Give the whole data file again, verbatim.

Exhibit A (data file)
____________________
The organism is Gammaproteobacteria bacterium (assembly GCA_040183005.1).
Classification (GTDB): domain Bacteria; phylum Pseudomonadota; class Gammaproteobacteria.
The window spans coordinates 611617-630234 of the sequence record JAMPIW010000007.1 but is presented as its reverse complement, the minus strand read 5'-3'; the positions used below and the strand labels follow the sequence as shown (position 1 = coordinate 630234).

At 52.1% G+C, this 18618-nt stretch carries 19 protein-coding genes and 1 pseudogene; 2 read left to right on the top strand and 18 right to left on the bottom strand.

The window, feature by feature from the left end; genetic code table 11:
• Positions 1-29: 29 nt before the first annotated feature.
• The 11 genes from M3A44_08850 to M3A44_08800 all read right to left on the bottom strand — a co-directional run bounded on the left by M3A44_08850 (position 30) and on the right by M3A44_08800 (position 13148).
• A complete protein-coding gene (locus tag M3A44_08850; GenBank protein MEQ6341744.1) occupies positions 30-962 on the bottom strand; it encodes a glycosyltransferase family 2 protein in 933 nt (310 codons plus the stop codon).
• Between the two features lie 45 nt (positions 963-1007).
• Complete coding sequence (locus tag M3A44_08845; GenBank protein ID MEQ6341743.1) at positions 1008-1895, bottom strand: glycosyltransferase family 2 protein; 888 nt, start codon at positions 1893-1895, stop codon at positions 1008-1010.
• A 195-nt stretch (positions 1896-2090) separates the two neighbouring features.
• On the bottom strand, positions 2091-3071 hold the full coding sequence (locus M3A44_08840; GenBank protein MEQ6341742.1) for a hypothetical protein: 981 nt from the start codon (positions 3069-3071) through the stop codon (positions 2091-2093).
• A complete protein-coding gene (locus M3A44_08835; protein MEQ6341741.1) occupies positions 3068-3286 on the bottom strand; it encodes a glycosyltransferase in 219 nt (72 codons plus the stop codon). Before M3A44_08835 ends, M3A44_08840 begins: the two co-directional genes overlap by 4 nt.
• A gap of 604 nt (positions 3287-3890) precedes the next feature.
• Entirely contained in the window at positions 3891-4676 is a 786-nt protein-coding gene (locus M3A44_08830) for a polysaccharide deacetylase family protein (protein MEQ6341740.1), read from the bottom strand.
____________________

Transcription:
The organism is Gammaproteobacteria bacterium (assembly GCA_040183005.1).
Classification (GTDB): domain Bacteria; phylum Pseudomonadota; class Gammaproteobacteria.
The window spans coordinates 611617-630234 of the sequence record JAMPIW010000007.1 but is presented as its reverse complement, the minus strand read 5'-3'; the positions used below and the strand labels follow the sequence as shown (position 1 = coordinate 630234).

At 52.1% G+C, this 18618-nt stretch carries 19 protein-coding genes and 1 pseudogene; 2 read left to right on the top strand and 18 right to left on the bottom strand.

The window, feature by feature from the left end; genetic code table 11:
• Positions 1-29: 29 nt before the first annotated feature.
• The 11 genes from M3A44_08850 to M3A44_08800 all read right to left on the bottom strand — a co-directional run bounded on the left by M3A44_08850 (position 30) and on the right by M3A44_08800 (position 13148).
• A complete protein-coding gene (locus tag M3A44_08850; GenBank protein MEQ6341744.1) occupies positions 30-962 on the bottom strand; it encodes a glycosyltransferase family 2 protein in 933 nt (310 codons plus the stop codon).
• Between the two features lie 45 nt (positions 963-1007).
• Complete coding sequence (locus tag M3A44_08845; GenBank protein ID MEQ6341743.1) at positions 1008-1895, bottom strand: glycosyltransferase family 2 protein; 888 nt, start codon at positions 1893-1895, stop codon at positions 1008-1010.
• A 195-nt stretch (positions 1896-2090) separates the two neighbouring features.
• On the bottom strand, positions 2091-3071 hold the full coding sequence (locus M3A44_08840; GenBank protein MEQ6341742.1) for a hypothetical protein: 981 nt from the start codon (positions 3069-3071) through the stop codon (positions 2091-2093).
• A complete protein-coding gene (locus M3A44_08835; protein MEQ6341741.1) occupies positions 3068-3286 on the bottom strand; it encodes a glycosyltransferase in 219 nt (72 codons plus the stop codon). Before M3A44_08835 ends, M3A44_08840 begins: the two co-directional genes overlap by 4 nt.
• A gap of 604 nt (positions 3287-3890) precedes the next feature.
• Entirely contained in the window at positions 3891-4676 is a 786-nt protein-coding gene (locus M3A44_08830) for a polysaccharide deacetylase family protein (protein MEQ6341740.1), read from the bottom strand.